PEG tube (Percutaneous endoscopic gastrostomy)

Percutaneous endoscopic gastrostomy



Percutaneous endoscopic gastrostomy (PEG) is an endoscopic medical procedure in which a tube is passed into a patient’s stomach through the abdominal wall, most commonly to provide a means of feeding when oral intake is not adequate.



It  provides enteral nutrition despite bypassing the mouth



Enteral nutrition is generally preferable to parenteral nutrition.


Gastrostomy tubes are commonly placed for long-term enteral nutrition in patients un able to maintain sufficient oral intake.



The PEG procedure is an alternative to open surgical gastrostomy insertion.



Mild sedation is typically used for placement.



PEG tubes may also be placed into the small intestine by passing a jejunal extension tube through the PEG tube.



It is the most commonly used method of nutritional support for patients in the community: stroke patients.



Gastrostomy may be indicated: neurological disorders, stroke, anatomical abnormalities, cleft lip and palate, radiation therapy for tumors in head & neck region.



In advanced dementia, PEG placement does not, in fact,  prolong life.



A gastrostomy can be used to decompress the stomach contents in a patient with a malignant bowel obstruction, called a venting PEG.



A gastrostomy can also be used to treat volvulus of the stomach, in providing gastric or post-surgical drainage.



Two major techniquesare used for  placing PEGs.



The Gauderer-Ponsky technique involves performing a gastroscopy to identify the anterior stomach wall , 


transillumination by the  light emitted from the endoscope within the stomach can be seen through the abdominal wall.



An angiocath is used to puncture the abdominal wall through a small incision, and a soft guidewire is inserted through this and pulled out of the mouth.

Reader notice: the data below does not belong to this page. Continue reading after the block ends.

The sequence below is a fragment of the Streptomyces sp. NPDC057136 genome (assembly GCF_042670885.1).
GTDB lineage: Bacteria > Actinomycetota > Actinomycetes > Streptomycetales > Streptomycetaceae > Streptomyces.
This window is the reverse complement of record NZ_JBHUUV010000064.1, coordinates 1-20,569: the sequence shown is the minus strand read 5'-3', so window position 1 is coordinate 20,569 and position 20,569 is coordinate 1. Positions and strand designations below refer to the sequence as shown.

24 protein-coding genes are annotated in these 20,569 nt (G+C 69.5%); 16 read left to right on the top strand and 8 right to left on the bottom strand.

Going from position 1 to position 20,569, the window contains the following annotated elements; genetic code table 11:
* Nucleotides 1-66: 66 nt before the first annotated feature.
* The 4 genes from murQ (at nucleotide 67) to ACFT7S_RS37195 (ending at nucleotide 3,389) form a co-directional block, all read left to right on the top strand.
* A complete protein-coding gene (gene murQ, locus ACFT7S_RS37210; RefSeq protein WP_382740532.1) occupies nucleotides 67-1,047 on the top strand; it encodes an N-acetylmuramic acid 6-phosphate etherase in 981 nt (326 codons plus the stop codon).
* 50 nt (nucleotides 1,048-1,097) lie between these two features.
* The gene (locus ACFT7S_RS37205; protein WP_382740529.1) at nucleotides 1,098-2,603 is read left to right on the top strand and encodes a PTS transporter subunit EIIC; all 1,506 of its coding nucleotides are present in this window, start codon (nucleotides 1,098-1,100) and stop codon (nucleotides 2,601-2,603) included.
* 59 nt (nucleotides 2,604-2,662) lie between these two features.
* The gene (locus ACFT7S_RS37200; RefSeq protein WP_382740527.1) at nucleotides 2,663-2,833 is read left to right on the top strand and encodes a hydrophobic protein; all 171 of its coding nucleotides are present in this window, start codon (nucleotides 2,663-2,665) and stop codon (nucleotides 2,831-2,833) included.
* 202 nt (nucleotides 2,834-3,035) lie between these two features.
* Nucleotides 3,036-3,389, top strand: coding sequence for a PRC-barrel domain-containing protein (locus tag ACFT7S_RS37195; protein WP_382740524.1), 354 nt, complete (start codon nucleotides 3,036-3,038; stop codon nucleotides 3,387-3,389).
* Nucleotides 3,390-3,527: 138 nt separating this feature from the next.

The feeding tube is attached to the guidewire and pulled through the mouth, esophagus, stomach, and out of the incision.



In the Russell introducer technique, the technique places a wire into the stomach, and a series of dilators are used to increase the size of the gastrostomy: The tube is then pushed in over the wire.


Placement associated with severe complications in 0.8-1.3% of patients and fatal complications are rare.


Absolute contraindications:



Inability to perform an esophagogastroduodenoscopy



Uncorrected coagulopathy






Untreatable massive ascites



Bowel obstruction, unless the PEG is sited to provide drainage.



Relative contraindications



Massive ascites



Gastric mucosal abnormalities: large gastric varices, portal hypertensive gastropathy



Previous abdominal surgery: increased risk of organs interposed between gastric wall and abdominal wall



Morbid obesity



Gastric wall neoplasm



Abdominal wall infection



Intra-abdominal malignancy with peritoneal involvement 



Artificial nutrition neither prolongs life nor improves its quality in patients with advanced dementia. 



Artificial nutrition may increase the risk of inhaling food, does not reduce suffering, it may cause fluid overload, diarrhea, abdominal pain and local complications, and can reduce the amount of human interaction the patient experiences.



Surgical site infection around the gastrostomy site can occur.



Rare complications: 



Gastric ulcer either at the site of the button or on the opposite wall of the stomach.



Perforation of bowel 



Puncture of the left lobe of the liver



Gastrocolic fistula



Gastric separation



Gastric part of the tube migrates into the gastric wall.



Endoscopic removal of PEG tube: 



When it is no longer required for medical reasons



Persistent infection of PEG site



Failure, breakage or deterioration of PEG tube



“Buried bumper syndrome”



PEG tubes that have  rigid, fixed 


bumpers can be removed endoscopically. 



PEG tubes with a collapsible or deflatable bumper can be removed using by pulling the PEG tube out through the abdominal wall.






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